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Do your students struggle to demonstrate good sport behaviors? Do they truly understand what it means to be a good sport?

Many students think they know, but when I ask them, they can not explain it. That’s why I teach this concept explicitly in early elementary and to targeted small groups of upper elementary, as needed.



Good sportsmanship is so important in all facets of our student’s day. Whether it be working on a classroom assignment with their peers, playing a board game during in-door recess, an activity in P.E, or engaging in a class discussion. Good sportsmanship is a must, if we are to get along with others and make/keep friends.

Students with special needs often struggle a lot with this skill. Many of my students have a difficult time taking the perspectives of others and therefore feel they should always get what they want. This does not usually go over well with their peers.


How many times a day do you find yourself saying,


“Be a good sport.” 


It may be time to back up a bit and teach your student(s) exactly what it means to be a “good sport.” When you break it down, it is actually quite complex. It really does require many different skills on the part of the student(s). This is especially true if they are in the “losing” position. 

So what does it mean to be a good sport?

It means that you behave in a kind way, while playing/working/interacting with others whether you lose, or win.  Whether you get what you want, or not.


So what are these 'kind' behaviors?  

Here is a list of behaviors that I think are critical.


1. Play fair

2. Play the whole game

3. Try you best

4. Have fun

5. Keep your emotions in control {positive and negative}

6. Accept the rules

7. Say things like, “good game”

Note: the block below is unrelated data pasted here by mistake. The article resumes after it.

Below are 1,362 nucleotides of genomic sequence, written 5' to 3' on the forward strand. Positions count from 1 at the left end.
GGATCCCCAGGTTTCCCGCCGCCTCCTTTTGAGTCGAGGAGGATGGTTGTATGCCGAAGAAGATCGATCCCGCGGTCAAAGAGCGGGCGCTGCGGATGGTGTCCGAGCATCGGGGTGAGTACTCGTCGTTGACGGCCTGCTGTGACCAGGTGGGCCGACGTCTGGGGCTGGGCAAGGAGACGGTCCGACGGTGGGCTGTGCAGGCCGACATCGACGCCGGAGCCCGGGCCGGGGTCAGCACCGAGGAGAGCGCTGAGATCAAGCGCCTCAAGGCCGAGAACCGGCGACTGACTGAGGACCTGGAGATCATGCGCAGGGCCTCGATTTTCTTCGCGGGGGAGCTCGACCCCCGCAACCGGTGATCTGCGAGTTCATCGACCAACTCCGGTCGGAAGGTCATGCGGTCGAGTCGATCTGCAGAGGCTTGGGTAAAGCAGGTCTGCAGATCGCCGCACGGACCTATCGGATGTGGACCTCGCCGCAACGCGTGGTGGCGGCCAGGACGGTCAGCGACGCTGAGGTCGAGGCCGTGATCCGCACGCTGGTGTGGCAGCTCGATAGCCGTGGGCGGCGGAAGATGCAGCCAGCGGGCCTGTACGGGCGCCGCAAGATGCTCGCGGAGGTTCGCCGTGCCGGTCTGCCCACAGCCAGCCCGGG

8. Stay positive 

9. Support your teammates

10. Win or lose respectfully


How To Teach These Behaviors


I like to teach each of these behaviors by discussing them one at a time. I start by showing my students one of my Good Sport Reminders Posters. 

First, I ask them what it means to be a good sport. If they do not know {and they usually don’t}, I tell them. Being a good sport is using kind behavior when you are playing or working with others, whether you win or lose, get your way, or not.

Next, I read each of my Good Sport behaviors and talk about each one. It is important to give examples and role play each one. As you can imagine, this takes some time to do, so plan to have a good chunk of time to do this, at least 15-30 minutes, depending on how in depth you get.

Give examples from things you have seen in your classroom or group sessions lately. Use examples of issues that have come up for some of your students. 

After this is done, you can help your student gain a more solid understanding with some worksheets to help them with what they have just learned. I have created 12 differentiated posters and worksheets to help students improve their understanding of how to be a good sport. 

The set provides support for teachers who want a quick reminder to hang on a bulletin board as well as enough materials to address this skill over several sessions and with a wide variety of learners.


Thanks So Much and Happy Teaching!

Cindy ~Socially Skilled Kids


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